Big Buddhist park project upsets southern Thai Muslims

By Max Constant,, Jan 18, 2016

Locals in majority Muslim region express displeasure that authorities would propose $5.5 million, 80-acre project without consulting residents

Pattani, Thailand -- An 80-acre Buddhist park project planned in Thailand’s Muslim majority south is upsetting local Muslims and could trigger a wave of protests, local media reported Monday.

Waedueramae Mamingji, chairman of Pattani province’s Islamic committee, told the Bangkok Post that Muslim residents were not opposed to the building of Buddhist temples in their neighborhoods, but considered “large-scale projects” such as the park to be going too far.

“Public sentiment and local sensitivity must not be ignored,” said Mamingji, who also serves as chairman of a network of Islamic committees in three predominantly Muslim provinces – Yala, Pattani and Narathiwat – bordering Malaysia.

The park project, which will be located in Pattani’s main district, is planned to include a large Buddha statue surrounded by Buddhist stupas and lawns.

It was recently approved at a meeting between provincial authorities and provincial leaders of the Buddhist clergy.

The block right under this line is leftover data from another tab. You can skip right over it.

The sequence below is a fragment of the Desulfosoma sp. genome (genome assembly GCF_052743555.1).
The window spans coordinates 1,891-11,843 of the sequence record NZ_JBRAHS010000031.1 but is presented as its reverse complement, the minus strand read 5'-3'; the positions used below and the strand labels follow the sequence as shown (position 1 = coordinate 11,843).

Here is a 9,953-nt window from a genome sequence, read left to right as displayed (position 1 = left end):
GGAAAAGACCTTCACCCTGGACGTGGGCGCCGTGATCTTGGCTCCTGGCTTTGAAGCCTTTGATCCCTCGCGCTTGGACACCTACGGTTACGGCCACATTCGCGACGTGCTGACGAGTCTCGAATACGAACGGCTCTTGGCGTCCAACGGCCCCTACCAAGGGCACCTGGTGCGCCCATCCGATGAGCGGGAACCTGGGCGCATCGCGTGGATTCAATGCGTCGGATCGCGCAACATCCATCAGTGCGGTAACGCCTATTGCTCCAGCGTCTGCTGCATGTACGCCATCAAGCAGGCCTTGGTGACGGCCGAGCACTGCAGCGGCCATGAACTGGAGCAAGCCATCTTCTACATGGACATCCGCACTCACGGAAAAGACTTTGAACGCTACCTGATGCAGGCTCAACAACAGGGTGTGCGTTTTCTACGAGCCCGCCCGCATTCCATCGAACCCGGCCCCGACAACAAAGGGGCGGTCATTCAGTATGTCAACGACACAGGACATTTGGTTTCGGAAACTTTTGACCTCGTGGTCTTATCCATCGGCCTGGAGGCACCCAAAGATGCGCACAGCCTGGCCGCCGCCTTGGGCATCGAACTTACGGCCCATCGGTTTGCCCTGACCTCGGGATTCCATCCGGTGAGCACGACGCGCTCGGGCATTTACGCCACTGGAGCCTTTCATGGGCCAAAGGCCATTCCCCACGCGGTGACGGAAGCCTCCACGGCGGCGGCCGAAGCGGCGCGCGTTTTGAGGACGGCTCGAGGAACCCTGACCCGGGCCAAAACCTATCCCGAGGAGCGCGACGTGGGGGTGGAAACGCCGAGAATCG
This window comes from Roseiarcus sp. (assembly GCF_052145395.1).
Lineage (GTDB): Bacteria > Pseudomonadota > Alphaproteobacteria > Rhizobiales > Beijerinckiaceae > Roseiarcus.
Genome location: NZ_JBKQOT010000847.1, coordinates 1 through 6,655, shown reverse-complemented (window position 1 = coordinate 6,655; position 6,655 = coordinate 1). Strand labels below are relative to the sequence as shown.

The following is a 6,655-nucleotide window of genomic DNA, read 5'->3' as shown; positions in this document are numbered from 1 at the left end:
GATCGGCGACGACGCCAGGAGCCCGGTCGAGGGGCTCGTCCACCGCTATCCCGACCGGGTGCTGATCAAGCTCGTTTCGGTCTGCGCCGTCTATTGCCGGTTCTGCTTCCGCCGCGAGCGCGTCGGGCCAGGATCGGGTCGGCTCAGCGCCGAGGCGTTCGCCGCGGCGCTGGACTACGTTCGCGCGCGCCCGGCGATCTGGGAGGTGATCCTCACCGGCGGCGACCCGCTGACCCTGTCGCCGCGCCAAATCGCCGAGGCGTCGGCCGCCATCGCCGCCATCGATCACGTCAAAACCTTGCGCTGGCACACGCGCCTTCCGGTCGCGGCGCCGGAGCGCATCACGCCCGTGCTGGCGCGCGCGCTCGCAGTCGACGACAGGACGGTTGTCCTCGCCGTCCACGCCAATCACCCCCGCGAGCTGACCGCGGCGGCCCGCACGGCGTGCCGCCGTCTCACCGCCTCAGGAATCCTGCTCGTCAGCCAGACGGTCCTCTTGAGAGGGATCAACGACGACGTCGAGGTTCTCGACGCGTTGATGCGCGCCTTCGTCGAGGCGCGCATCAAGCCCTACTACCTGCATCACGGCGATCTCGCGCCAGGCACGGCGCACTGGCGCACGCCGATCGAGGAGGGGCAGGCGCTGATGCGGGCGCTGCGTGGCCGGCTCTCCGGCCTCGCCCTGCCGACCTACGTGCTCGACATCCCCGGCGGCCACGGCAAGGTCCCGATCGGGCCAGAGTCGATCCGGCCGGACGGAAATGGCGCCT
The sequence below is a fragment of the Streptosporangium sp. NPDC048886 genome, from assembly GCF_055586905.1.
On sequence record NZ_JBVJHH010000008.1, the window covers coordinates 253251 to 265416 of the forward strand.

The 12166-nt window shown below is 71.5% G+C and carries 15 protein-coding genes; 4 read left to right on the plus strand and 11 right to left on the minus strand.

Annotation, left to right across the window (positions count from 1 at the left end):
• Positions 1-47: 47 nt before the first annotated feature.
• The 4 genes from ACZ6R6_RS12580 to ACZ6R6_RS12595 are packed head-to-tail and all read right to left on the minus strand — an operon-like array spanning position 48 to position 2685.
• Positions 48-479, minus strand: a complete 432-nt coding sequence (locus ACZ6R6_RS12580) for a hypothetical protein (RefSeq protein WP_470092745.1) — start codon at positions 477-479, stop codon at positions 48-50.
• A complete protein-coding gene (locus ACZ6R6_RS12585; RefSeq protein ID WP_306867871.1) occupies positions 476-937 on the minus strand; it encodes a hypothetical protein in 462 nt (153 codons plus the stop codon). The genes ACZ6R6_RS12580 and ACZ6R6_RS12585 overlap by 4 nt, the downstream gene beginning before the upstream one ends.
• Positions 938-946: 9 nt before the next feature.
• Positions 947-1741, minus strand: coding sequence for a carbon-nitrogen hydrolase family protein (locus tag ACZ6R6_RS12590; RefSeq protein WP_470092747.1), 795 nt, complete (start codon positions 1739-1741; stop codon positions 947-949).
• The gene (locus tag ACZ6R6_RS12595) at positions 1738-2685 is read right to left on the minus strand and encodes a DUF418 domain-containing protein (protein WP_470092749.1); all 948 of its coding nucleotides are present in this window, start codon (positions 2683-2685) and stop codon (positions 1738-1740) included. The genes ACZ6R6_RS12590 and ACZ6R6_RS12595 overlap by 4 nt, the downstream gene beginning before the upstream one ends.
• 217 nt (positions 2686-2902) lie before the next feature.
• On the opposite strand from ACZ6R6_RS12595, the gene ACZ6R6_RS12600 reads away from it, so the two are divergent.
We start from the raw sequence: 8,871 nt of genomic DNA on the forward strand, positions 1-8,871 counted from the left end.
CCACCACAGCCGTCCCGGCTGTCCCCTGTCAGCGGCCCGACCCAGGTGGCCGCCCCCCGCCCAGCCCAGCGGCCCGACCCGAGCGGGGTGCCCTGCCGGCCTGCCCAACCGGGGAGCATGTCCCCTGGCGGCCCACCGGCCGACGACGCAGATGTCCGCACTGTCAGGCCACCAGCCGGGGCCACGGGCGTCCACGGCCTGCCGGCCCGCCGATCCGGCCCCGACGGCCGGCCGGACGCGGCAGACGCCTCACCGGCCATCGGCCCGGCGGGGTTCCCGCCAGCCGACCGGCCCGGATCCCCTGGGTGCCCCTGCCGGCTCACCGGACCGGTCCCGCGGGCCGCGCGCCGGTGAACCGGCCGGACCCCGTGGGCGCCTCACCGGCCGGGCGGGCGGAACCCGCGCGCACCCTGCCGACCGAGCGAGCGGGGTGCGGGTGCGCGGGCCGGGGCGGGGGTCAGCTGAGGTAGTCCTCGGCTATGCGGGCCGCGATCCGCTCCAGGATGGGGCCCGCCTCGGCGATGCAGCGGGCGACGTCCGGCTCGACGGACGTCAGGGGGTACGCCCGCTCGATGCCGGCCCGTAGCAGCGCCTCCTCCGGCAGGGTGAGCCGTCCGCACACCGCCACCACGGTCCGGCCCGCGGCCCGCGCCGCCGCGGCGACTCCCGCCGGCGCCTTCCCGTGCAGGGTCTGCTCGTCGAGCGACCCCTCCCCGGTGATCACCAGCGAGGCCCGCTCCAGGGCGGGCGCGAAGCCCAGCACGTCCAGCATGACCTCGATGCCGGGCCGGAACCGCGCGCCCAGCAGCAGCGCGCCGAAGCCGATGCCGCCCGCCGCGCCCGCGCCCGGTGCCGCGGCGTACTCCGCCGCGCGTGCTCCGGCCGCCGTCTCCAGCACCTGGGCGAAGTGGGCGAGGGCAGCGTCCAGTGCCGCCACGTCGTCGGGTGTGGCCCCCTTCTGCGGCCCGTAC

The $5.5 million needed for its construction will be mostly gathered through public donations.

“Will the government agencies concerned please reconsider the project for the sake of peace and stability for us here?” Mamingji asked Monday.

Quoting local sources, the Post reported that the project “has resulted in a surge of public displeasure against the authorities for proposing such a large religious construction be erected without local consultation”.

Referring to concerns that the issue “could touch off a row between Buddhists and Muslims”, it added that a mass protest could be in the cards in the neighboring province of Yala.

Muslims represent 80 percent of the population of the three southern provinces, and Buddhists around 15 percent – but more than 90 percent of Thailand’s population nationwide follows Buddhism and 5 percent Islam.

Relations between Buddhists and Muslims in the south had been strained for more than a century, but have become even tenser since a Muslim insurgency re-emerged in 2004.

Violence between insurgents and security forces have killed more than 6,500 people and injured around 11,000 since then.

The southern insurgency is rooted in a century-old ethno-cultural conflict between Malay Muslims living in the south and the Thai central state, where Buddhism is considered the de-facto national religion.

Pattani’s former senator Worawit Bahru, another local Muslim leader, told the Post on Monday that if the park “alters Pattani’s identity”, it could end up “hurting” the commercial potential of the province, which Thai authorities have promoted as an important producer and exporter of halal foods.

National and provincial authorities have not yet responded to the controversy around the park, which is set to be completed this year, but provincial officials have begun preparing postcards to be distributed in raising donations.